How wouild you describe the Taylors 1970 - is it a that rich deep plummy raisiny style I'm after?

                          1. re: jochaima

                            If you can find 1970 Taylor for $160 a bottle that is a steal. $250 is a more typical price. Rich, plummy, take a sip, take a long walk, cause that one sip will last you about 15 minutes, plums, grapes, leather, chocolate, tobacco blackberries and much more...............

                      2. re: jochaima

                        Mostly just unhelpful! The few times I've been in there (it's just far enough out of my way that I'm rarely nearby), I've always gotten a distinctly frosty vibe from the staff, as if customers were an annoyance to be tolerated. They have a great wine department, but it makes me not want to shop there, especially when I can go to the Martignetti's on Soldiers Field Road and get really friendly, helpful pointers.

                        1. re: BarmyFotheringayPhipps

                          I agree with your assessment of BLM. They are also one of the biggest importers in MA and I sort of feel they rest on their reputation of biggest and best selection and don't really put in any effort unless you are picking up a case or two of Petrus...

                          1. re: StriperGuy

                            I strongly disagree. BLM employees seem a little less obtrusive than at many wine stores, and are more likely to leave you alone, but they have also been very helpful whenever I've talked to them, or whenever I've seen them with other customers. Try thinking of them as the "New Englanders" of wine - not so much unfriendly as reticent. I've never bought Petrus (there or anywhere else), but they have been very friendly and helpful to me. Like anywhere, the service improves as they get to know you, even if you aren't spending the big bucks. As a staff, they are also among the most knowledgeable of the three Allston stores. Their storage is also better than most other area shops, and they don't use poorly placed lights to show off - and cook - their expensive wines, like some other places), so older wines are more likely to be in good conditions. Where the shop stumbles, I think, is in the selection of anything except the established "old guard" wines. And their prices tend to be high. It's a fine place to shop for older Port, though, as long as you don't mind paying extra for the better chance that the bottle will have been stored properly.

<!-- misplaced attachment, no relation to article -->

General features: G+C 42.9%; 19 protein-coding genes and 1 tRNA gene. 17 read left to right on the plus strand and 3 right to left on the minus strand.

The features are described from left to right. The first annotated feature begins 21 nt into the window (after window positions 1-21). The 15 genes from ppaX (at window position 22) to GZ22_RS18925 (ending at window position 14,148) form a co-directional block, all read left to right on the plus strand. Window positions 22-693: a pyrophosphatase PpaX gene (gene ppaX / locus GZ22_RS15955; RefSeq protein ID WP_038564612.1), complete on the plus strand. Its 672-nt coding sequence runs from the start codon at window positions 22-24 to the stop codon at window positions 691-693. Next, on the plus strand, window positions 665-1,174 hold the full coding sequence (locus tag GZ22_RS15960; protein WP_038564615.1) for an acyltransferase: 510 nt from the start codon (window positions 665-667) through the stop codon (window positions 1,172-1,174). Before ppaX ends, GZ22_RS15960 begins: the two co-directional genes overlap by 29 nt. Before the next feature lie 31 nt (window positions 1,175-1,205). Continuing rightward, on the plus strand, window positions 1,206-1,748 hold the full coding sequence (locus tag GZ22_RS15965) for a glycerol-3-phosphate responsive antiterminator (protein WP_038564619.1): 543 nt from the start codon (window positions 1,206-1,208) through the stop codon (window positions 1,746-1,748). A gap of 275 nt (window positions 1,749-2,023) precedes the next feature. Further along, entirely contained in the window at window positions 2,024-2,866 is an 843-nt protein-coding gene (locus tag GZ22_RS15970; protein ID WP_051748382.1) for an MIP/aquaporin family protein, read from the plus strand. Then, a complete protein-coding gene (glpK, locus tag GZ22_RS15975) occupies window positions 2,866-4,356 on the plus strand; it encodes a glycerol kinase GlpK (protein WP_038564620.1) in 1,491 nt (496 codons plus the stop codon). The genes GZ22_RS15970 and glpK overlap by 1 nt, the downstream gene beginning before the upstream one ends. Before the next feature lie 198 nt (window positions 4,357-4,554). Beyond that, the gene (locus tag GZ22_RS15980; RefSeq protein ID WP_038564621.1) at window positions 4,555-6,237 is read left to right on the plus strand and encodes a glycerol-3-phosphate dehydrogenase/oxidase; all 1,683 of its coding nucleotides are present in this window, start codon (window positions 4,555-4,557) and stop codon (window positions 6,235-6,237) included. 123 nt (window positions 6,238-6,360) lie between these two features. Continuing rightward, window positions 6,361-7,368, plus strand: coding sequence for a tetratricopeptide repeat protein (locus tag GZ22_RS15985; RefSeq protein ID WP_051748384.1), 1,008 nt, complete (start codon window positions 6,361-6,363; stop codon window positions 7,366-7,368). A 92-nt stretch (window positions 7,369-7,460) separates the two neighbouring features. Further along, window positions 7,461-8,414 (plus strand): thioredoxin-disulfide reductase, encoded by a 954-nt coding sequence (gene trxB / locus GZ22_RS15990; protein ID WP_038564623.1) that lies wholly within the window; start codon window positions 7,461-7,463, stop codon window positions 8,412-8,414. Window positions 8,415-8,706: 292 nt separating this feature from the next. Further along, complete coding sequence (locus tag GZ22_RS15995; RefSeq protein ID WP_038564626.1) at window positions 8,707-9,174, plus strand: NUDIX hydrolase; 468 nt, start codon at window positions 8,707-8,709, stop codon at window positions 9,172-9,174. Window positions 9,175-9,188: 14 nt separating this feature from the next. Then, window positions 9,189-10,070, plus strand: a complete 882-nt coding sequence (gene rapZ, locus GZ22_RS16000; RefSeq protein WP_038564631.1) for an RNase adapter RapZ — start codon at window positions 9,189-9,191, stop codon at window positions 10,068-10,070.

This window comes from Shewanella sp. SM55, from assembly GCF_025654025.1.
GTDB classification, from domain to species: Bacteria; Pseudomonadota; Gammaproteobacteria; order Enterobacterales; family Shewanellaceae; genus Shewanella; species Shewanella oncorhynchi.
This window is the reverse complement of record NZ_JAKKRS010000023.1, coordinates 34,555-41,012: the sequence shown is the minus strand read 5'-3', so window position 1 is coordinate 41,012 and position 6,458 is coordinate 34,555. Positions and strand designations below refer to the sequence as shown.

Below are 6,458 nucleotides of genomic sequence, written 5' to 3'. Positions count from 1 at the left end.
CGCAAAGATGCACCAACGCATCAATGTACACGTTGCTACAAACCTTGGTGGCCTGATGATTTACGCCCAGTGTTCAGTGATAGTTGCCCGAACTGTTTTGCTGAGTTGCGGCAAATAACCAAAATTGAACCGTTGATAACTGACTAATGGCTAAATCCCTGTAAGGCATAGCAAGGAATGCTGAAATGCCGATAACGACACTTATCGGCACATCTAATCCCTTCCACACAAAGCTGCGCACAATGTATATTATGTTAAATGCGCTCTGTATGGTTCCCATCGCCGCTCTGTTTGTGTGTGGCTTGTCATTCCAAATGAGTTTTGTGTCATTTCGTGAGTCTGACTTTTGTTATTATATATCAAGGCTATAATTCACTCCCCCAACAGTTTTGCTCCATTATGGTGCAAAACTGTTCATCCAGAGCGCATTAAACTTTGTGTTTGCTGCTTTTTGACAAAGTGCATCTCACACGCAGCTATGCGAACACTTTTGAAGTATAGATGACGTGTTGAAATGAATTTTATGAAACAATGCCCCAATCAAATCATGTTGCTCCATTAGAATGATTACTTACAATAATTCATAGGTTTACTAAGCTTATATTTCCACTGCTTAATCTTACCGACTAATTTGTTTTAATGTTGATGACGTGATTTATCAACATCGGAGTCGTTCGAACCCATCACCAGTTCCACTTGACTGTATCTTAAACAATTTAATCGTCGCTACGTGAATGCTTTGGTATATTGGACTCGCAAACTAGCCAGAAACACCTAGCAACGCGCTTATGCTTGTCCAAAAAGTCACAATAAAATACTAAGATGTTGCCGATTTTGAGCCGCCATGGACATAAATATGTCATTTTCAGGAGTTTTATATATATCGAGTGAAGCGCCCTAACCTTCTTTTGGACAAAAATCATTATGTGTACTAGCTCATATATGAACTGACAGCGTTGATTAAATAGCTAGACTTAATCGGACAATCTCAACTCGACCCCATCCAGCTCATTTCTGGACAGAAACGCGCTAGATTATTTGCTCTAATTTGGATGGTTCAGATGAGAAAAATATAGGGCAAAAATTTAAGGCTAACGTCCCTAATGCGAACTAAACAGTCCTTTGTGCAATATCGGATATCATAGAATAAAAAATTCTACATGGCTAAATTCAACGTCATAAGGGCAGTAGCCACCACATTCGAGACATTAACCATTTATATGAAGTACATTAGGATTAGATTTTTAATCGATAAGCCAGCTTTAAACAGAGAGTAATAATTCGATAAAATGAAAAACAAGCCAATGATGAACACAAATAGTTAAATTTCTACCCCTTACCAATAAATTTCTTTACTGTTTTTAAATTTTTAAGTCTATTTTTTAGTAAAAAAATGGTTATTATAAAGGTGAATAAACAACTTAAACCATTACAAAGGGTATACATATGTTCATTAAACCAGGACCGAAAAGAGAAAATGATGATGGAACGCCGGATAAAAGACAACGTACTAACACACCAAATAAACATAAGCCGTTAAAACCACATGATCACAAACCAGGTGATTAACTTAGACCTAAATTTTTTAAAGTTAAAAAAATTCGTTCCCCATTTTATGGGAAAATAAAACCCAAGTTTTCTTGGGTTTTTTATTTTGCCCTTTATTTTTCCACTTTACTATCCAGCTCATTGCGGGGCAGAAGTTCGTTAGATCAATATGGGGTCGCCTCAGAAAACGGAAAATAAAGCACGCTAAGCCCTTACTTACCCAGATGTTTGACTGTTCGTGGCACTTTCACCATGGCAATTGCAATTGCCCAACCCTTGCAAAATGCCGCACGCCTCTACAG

I think Marty's service is hit or miss, depending on who they happen to be employing this month. They have had some excellent people in the past, and also some who wouldn't know which end of the bottle the cork goes in. The staff is, on the other hand, unfailingly overtly friendly even if they're steering you toward something they know nothing about but has an attractive price tag, a pretty label, or a shelf talker saying "90 Parker Points". The staff at the Marty's in Newton tends to be more knowledgeable on the whole, and also seems to turn over less often - which is not a coincidence.

                            There are some very good people in the Allston Blanchard's, and their selection is good, but you should stick to the wine department managers, as they also have some employees who don't know too much. Prices are generally good.

                            Martignetti's has a pretty good staff, in my experience; I've never had a bad experience there. Their prices seem higher on average than Marty's or Blanchards, but not by much.

                            You'll probably do OK at any of these stores. You can shop at all three (BLM, Marty's and Blanchards) on one T trip, with just a little walking, so you should find something. Be aware that Internet prices for older Port vintages and Boston prices for older Port vintages may be very different.

                            1. re: overproofed

                              I think the spec I initially quoted was presenting me with the worst of both worlds -- extra $$$ because it could say it was"Vintage" - but not enough $$$ to get a particularly good one. Ah well, "the middle stages are appalling"....As I think StriperGuy ( I got your name right - finally! sorry) suggested, certain choice LBVs are often better than many vintages, and lots less $$. Though maybe not as special-seeming as a gift...so -